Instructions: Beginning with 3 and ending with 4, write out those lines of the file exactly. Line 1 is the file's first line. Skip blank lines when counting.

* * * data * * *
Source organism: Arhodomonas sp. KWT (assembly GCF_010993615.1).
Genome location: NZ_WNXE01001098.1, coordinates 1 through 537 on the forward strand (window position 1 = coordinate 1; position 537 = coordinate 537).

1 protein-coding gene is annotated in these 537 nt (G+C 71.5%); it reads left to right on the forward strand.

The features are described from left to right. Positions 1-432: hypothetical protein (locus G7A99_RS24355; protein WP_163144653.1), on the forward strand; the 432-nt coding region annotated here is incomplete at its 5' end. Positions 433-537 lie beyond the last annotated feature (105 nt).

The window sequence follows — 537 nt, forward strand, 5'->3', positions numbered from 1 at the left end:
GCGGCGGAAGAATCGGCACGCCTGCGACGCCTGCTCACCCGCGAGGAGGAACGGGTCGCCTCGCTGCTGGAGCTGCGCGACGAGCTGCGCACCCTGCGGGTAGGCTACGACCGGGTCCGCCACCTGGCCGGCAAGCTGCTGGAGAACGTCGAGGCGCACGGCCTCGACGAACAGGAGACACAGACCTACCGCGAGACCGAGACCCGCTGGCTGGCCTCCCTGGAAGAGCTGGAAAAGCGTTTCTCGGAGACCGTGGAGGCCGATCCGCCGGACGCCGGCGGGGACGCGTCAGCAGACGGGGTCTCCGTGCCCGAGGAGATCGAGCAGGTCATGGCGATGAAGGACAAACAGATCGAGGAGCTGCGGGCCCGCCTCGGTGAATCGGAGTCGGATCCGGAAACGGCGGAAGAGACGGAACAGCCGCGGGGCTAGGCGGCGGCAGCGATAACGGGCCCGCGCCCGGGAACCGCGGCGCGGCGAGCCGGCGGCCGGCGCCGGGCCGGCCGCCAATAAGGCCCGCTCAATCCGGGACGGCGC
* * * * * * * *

1 protein-coding gene is annotated in these 537 nt (G+C 71.5%); it reads left to right on the forward strand.

The features are described from left to right. Positions 1-432: hypothetical protein (locus G7A99_RS24355; protein WP_163144653.1), on the forward strand; the 432-nt coding region annotated here is incomplete at its 5' end. Positions 433-537 lie beyond the last annotated feature (105 nt).